The Genius Bar
The inhouse support technicians are known as the Genius Bar. Apple Genius Bar = inhouse staff who have the exclusive tools to repair the things.
This suggests that the rest of us (third-party) technicians are stupid, foolish, naïve?
No. We don’t have the parts, software and drivers to carry out these basic repairs.
By keeping these repairs in-house, Apple (currently 14/01/21) charge anything from £ 276.44 to £566.44 to fix an iPhone. The guy in the mall might have been able to do this for £70.
Hopefully you’re getting the idea now why it is in their interest not to comply with industry standard.
Can you imagine a car maker insisting that the only petrol that your new car takes – has to be bought from them? Furthermore, after 5 years it wouldn’t work anymore and would have no value. Would you buy another brand new one?
Computers running Windows, Linux or Chrome can run for years and years. If they develop a fault we can fix them. If the become dated & slow we can upgrade them.
Apple discontinue support for their products when they decide.
How many of you reading this had an iPad 2? Nothing wrong with it. No hardware faults at all with the unit.
But when a company has exclusivity like this, they can release software updates that will intentionally slow it down. Eventually making it useless as the new software updates will not run and apps stop working.
The iPad 2 was released in 2011. Discontinued in 2014. Now 2021, it’s only use is as a clock. Did you get your £500 worth?
It’s a dead unit now. Useless. Bin. Landfill. This from a company that have committed to 100% carbon neutrality for it’s products by 2030.
Having non-industry standard devices, whether it is a smartphone or a computer. This gives the manufacturer the power to decide how long you can use it until it’s time to buy a new one.
Reference: Apple admit in 2017 that software updates slow down devices. In 2020 they are fined £21m for doing this. Link – BBC News.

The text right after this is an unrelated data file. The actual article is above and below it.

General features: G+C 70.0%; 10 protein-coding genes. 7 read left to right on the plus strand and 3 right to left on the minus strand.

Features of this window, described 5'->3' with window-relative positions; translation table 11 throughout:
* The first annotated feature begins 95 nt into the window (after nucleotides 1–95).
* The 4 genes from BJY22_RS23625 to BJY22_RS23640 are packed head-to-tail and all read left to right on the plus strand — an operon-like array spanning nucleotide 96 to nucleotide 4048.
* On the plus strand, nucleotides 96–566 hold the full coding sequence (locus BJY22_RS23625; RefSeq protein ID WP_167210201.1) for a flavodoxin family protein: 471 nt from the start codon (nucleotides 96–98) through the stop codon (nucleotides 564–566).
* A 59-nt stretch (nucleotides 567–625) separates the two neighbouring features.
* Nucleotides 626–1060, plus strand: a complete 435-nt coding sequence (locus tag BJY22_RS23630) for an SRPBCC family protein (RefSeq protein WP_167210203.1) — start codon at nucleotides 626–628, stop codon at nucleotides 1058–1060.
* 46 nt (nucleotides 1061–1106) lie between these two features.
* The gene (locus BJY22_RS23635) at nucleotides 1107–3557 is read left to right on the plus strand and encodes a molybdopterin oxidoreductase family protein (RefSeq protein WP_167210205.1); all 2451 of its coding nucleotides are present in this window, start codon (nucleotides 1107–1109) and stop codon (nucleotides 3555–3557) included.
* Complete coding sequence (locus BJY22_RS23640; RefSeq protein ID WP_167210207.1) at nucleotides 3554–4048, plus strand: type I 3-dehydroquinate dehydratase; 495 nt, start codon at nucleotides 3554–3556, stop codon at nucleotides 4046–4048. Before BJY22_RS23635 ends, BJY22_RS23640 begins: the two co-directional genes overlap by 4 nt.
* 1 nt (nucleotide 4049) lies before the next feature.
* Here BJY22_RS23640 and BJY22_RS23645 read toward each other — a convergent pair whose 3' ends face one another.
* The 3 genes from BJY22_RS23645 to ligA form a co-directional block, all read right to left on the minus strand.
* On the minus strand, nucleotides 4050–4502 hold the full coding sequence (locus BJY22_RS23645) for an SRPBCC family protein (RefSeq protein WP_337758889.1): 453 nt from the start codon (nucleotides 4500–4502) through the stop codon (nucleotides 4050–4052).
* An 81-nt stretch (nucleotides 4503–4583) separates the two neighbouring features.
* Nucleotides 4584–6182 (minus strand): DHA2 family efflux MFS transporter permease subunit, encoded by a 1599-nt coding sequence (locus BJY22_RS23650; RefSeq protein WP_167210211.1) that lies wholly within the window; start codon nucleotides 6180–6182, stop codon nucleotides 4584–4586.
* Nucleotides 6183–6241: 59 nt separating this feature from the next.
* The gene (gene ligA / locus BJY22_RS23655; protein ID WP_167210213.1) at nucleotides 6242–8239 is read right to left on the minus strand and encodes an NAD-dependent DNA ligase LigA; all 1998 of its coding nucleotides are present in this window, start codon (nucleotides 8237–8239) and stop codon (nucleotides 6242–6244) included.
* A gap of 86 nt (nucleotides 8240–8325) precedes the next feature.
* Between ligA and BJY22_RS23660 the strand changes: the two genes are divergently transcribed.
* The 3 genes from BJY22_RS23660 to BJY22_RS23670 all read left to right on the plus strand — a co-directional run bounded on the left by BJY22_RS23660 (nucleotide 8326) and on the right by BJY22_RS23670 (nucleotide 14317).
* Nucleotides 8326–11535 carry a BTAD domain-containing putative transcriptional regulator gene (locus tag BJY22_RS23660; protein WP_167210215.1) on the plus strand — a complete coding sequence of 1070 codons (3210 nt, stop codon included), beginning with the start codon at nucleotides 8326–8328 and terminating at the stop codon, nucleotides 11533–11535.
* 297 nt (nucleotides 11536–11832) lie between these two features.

In Defence Of Apple Devices
This article may read as an anti-Apple feature. The facts are that they have always made their devices, their own way. They have never complied with industry standards. If every other company in the world complied to the standard of being able to change graphics cards, Apple would make their own version.
This has been key to their success. Their devices are well made, look great and perform well when new.
But if I spend £2k on a new device, I expect it to run for more than 5 years before being told that I need a new one.
I use an iPhone. My kids have iPads. But I also know that that clock is ticking on these things. Even although there is nothing wrong with them, when Apple decide they are obsolete, they will actually become obsolete. And I’ll have to buy brand new ones all over again. Or will I?
Reference – Right To Repair
I’ve embedded an interesting video from YouTube. This is a young guy that knows his way around the inside of smartphones. His name is Hugh Jeffreys.
Hugh is an advocate of the Right To Repair initiative and makes a good case here about component pairing that is now present in Apple devices as of 2021.
Further information on the subject of Right To Repair on Wikipedia.
Apple Rant Over